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Dealing with insomnia during withdrawal from substances

05-10 | By CSAA Team

Dealing with insomnia during withdrawal from substances

One of the most common symptoms affecting individuals in recovery or withdrawal from substance abuse is insomnia. During this period, individuals may find it difficult to maintain regular sleep cycles for several weeks, months or even years. In particular, the initial period of withdrawal can be extremely stressful and irregular sleep patterns worsen the suffering. Besides making the recovery process more unbearable, insomnia causes fatigue, weakens the body’s immunity, and increases the vulnerability to illnesses and stress levels.

Regular use of substances or addiction results in the brain producing lower levels of dopamine, a chemical that controls reward and pleasure centers in the brain. A regular intake of addictive substances provides sufficiently high levels of dopamine which compensate for the brain’s normal production.

During withdrawal, the brain takes time to stabilize, usually four to six weeks, to produce sufficient levels of dopamine again. This has the effect of increasing stress levels and inducing a state of panic till the time dopamine levels normalize. The stress experienced during these four to six weeks is usually sustained for much longer periods and at higher intensity levels.

Insomnia during early withdrawal impedes recovery and contributes to relapse

An older study, published online in the Journal of Addiction Medicine, shows that the chances of suffering from insomnia during the early stages of recovery could be five times higher than the general population. Findings from past research also show that insomnia during the early stages of withdrawal threatens recovery and may be a significant factor in relapse:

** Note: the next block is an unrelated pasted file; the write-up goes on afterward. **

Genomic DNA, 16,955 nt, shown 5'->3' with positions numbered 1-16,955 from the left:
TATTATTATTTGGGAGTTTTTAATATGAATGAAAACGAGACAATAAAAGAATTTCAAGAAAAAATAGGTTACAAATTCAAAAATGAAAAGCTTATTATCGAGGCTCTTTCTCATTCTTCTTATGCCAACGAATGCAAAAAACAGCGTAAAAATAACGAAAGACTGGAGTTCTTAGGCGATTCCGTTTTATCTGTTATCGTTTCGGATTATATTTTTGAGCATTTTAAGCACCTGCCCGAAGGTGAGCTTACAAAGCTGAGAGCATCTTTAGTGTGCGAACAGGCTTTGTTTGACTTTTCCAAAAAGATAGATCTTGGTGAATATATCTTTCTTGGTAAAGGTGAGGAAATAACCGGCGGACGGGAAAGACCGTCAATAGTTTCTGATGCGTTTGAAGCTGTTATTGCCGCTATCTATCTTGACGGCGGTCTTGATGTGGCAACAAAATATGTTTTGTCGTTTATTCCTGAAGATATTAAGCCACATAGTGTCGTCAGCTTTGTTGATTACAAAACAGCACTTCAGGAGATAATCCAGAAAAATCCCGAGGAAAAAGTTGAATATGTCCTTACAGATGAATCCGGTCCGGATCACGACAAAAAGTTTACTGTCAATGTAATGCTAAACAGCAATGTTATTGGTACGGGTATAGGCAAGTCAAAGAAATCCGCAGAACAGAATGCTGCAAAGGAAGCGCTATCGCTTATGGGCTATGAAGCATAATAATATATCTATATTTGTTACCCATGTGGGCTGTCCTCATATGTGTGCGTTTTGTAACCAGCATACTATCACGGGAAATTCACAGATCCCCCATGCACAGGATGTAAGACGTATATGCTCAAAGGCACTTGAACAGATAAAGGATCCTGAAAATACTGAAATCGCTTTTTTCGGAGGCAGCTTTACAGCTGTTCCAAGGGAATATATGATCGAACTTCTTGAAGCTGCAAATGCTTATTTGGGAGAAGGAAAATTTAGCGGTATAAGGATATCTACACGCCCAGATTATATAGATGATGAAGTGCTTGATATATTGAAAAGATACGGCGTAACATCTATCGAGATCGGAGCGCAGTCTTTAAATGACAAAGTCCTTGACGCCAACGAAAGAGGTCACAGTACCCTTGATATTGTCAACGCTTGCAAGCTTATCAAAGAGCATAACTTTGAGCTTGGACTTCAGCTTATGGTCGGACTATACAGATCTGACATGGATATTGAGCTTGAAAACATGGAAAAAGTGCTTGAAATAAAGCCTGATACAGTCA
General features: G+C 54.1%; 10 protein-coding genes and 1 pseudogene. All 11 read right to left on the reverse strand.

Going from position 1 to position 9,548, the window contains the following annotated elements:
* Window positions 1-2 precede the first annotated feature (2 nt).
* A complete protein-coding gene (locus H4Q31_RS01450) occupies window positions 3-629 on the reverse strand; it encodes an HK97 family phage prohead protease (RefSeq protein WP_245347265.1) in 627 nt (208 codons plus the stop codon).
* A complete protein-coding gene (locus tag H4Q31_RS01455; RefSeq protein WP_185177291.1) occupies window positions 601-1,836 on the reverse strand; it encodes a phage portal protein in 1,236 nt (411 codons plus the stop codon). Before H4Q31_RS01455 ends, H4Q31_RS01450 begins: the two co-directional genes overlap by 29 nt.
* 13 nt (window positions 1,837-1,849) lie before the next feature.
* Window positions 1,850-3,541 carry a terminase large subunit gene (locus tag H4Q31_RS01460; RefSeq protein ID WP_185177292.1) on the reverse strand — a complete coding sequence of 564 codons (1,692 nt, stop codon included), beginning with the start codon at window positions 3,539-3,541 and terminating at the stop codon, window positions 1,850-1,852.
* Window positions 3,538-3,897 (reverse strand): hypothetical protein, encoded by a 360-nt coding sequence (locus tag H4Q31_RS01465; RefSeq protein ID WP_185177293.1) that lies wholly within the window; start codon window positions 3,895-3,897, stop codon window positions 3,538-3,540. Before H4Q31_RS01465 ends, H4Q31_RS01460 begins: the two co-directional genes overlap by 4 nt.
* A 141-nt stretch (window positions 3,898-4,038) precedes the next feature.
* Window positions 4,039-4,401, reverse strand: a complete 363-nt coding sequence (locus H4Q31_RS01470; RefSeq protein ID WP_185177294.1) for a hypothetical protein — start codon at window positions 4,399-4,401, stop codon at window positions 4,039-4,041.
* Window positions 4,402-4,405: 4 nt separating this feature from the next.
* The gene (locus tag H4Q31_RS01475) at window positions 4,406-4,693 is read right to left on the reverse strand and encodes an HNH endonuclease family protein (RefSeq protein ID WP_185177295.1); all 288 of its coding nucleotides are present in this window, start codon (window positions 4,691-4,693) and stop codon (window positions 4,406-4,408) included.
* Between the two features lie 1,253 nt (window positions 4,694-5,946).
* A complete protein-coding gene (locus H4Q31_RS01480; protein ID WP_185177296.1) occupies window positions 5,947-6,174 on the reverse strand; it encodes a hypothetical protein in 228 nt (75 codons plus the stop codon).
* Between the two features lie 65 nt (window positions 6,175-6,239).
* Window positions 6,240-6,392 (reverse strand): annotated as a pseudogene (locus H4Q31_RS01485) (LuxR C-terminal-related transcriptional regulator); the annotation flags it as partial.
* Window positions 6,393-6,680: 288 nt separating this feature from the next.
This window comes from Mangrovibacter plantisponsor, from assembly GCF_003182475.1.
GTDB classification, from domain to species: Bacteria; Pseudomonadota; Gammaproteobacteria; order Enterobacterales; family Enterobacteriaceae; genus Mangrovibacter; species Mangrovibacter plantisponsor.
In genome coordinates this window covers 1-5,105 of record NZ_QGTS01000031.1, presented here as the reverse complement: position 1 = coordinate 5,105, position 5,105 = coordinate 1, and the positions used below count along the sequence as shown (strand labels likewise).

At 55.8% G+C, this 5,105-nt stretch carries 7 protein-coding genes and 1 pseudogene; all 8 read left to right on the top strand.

• Instances of disturbed sleep cycles are fairly common in early recovery from alcohol addiction or immediately after detox, which may last for several months in spite of complete sobriety. In all such cases, insomnia has been found to be a significant predictor of relapse during recovery from alcohol dependence. Relapse can occur anywhere between a few weeks and a few months during recovery.
  • Long-term cocaine abuse is associated with lower sleep time and a longer time to fall asleep. The study also found that cocaine abusers do not perceive that they are suffering from a sleep-related problem, possibly due to the fact that cocaine inhibits the brain’s assessment of sleep requirement. The study also refers to past research which has established that sleep deficit during the first two weeks of recovery is a sufficient predictor of relapse.
  • Insomnia during opioid withdrawal may start anywhere between 12 and 30 hours since the drugs were last used. Although light marijuana users do not experience severe symptoms during withdrawal, insomnia is a common complaint during withdrawal among users who have had high marijuana dependency.

Behavioral therapies are most effective in treating insomnia during withdrawal

Although short-term medication can be prescribed for curing insomnia during withdrawal, there are chances of misuse and can be counterproductive to ongoing treatments targeting sobriety. Often, clinicians specializing in addiction medicine express their reluctance in prescribing any medication to patients who are suffering from insomnia due to side effects.

Risks associated with anti-insomnia medicines have led to the increasing use of behavioral therapies in treating insomnia during recovery. Cognitive behavioral therapy (CBT) is especially useful and one of the most widely advocated therapies. The treatment methodology includes use of a daily sleep record and individual assessments to collect information on insomnia and improvement in the condition during treatment. CBT increases awareness on the causes of insomnia during withdrawal and promotes good habits that are conducive to better sleep.

Treatment of insomnia during withdrawal should be an essential component of any recovery plan. Self-medication or use of substances to cure insomnia should be avoided completely. If you or someone you know is battling substance abuse, the Colorado Substance Abuse Advisors can assist with information on customized substance abuse treatment programs in Colorado. Call our 24/7 helpline number 866-300-5857 or chat online with our advisors for information on the best substance abuse treatment centers in Colorado.

 


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